With the proliferation of inexpensive home security systems, wi-fi doorbells and nanny cams in the last decade, it should be no surprise that sellers are recording buyers and agents during real estate showings. High-end security camera technology is no longer the exclusive domain of luxury homeowners.
A few years ago, a seller client of mine disclosed to me that she would go next door to her neighbor’s house during the real estate showings on her home. The pair could hear the buyer and agent commenting from the neighbor’s kitchen table. She eavesdropped through her hand-held baby monitor that was still transmitting from inside the home. “I heard them talking about an offer,” my client said. “I think that we are going to get an offer in the morning.” She was right.
This summer, I attended a couples’ dinner in Medlock Place. One of the pairs across the table was monitoring their real estate showing live through a home security app on the wife’s smartphone. There was no audio, but the couple became visibly upset when they could see the buyer prospect’s toddler jumping on their new sofa ten miles away in Desert Ridge. These weren’t my clients, but the event really prompted me to start processing what this new technology means for the real estate industry.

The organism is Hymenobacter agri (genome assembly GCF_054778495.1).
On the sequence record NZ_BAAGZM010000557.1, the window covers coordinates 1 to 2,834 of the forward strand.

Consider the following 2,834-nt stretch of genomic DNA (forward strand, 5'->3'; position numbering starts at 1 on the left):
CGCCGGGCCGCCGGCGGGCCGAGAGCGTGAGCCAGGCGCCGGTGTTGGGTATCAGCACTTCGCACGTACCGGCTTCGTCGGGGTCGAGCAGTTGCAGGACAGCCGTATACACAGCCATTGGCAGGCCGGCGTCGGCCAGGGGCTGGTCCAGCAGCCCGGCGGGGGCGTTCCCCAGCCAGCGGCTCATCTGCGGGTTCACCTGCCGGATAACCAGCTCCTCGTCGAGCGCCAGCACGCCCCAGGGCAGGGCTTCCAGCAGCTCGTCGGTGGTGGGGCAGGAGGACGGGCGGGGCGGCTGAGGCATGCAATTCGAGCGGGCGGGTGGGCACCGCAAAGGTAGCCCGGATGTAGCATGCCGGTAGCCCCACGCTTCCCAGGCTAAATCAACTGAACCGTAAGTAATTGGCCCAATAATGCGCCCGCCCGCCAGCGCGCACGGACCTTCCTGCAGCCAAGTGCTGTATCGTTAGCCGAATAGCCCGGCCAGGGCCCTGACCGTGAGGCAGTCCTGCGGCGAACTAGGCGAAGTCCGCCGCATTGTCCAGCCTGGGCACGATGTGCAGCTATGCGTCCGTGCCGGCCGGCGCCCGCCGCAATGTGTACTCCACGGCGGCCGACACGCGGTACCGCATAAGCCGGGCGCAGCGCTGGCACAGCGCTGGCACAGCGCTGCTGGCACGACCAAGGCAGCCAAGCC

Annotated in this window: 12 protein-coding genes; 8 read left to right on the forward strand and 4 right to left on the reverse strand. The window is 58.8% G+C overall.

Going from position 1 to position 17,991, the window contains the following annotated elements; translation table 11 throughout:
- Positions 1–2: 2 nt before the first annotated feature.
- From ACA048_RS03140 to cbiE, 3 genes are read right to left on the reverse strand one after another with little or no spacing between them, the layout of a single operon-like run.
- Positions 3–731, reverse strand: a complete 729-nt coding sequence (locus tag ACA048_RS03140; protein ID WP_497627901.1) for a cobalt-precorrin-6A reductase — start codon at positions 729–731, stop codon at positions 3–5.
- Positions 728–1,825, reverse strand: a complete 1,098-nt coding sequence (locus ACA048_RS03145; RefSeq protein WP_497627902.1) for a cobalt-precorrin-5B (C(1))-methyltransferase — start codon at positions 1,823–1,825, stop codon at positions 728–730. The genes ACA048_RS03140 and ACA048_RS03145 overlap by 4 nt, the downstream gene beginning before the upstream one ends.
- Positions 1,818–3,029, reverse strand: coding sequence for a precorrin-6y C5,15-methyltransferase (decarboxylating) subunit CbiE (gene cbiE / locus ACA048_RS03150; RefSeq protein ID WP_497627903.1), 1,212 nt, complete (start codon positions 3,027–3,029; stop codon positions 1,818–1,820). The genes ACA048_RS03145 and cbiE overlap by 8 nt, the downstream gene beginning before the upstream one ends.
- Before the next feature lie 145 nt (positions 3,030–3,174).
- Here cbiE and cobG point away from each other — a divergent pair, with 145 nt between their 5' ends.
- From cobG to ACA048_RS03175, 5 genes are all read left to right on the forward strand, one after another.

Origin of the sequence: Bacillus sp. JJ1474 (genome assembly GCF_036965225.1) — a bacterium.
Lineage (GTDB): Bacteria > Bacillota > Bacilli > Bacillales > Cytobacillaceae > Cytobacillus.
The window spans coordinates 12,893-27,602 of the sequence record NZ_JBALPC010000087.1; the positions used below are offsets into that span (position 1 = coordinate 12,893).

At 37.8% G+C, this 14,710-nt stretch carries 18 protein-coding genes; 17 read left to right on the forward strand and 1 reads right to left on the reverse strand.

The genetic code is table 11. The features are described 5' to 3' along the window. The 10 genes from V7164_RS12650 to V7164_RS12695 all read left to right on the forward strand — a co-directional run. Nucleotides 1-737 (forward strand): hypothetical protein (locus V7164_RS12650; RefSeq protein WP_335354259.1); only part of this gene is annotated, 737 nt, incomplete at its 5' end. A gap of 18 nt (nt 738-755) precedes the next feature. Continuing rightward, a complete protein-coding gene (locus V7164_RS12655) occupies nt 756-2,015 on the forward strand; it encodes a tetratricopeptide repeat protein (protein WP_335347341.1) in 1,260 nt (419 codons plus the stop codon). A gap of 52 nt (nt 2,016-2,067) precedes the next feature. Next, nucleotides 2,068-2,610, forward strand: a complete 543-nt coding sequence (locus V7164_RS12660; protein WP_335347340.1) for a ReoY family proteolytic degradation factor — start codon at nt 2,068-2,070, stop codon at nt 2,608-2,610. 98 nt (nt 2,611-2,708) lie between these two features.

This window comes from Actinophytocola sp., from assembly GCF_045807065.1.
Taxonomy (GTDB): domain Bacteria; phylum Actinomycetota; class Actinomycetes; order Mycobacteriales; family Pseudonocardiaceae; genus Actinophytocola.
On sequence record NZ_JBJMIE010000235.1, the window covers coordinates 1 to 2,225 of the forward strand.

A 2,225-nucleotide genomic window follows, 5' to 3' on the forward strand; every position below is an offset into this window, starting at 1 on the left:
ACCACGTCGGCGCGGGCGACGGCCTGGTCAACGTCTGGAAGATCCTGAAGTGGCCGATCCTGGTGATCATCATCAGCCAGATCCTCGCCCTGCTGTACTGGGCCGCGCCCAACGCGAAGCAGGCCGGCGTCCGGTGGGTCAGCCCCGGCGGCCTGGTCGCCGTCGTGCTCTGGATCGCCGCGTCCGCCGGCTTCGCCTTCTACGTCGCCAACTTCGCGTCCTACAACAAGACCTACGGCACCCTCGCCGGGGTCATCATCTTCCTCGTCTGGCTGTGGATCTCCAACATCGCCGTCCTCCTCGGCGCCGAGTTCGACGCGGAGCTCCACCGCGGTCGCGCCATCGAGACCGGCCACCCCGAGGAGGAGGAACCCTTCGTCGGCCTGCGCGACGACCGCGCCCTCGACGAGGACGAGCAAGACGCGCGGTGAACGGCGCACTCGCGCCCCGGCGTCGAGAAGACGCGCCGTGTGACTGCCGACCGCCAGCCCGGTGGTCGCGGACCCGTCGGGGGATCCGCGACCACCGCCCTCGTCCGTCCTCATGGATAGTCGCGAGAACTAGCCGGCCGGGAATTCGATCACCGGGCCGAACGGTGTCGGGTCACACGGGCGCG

We all have the right to monitor what happens within the four walls our own homes. So there is certainly no foul play here. However, we are now at a crossroads of technology and perceived privacy. Remote home surveillance was not on my radar when I began selling homes in 1998. It is now.
In a more recent example, I was on the other side. I was the agent who was conducting the showing. My buyer clients marveled at the architecture and low price of a particular home in Surprise. We discussed our opening bid in dollar terms inside the home. I turned around and realized that I was standing 5 feet from a security camera tucked neatly among electronics on a bookshelf. The camera glowed with a tiny LED light. Welcome to Hollywood. How much did that one moment shave off our negotiation prowess? Who knows. Maybe $10,000 or more.
The takeaway is this: wait to discuss points of negotiation and impassioned enthusiasm until you have left the property with your Realtor.
Remember that during real estate showings, you are only a guest in someone else’s home until you sign at closing. Treat real estate showing appointments as if the seller is right there in the home with you. Electronically speaking, they might already be.
You could watch entire villages and see what everyone was doing. I watched NSA tracking people’s Internet activities as they typed. I became aware of just how invasive U.S. surveillance capabilities had become. I realized the true breadth of this system. And almost nobody knew it was happening. – Edward Snowden, former CIA computer contractor who leaked information in 2013 on a vast network of NSA domestic spying programs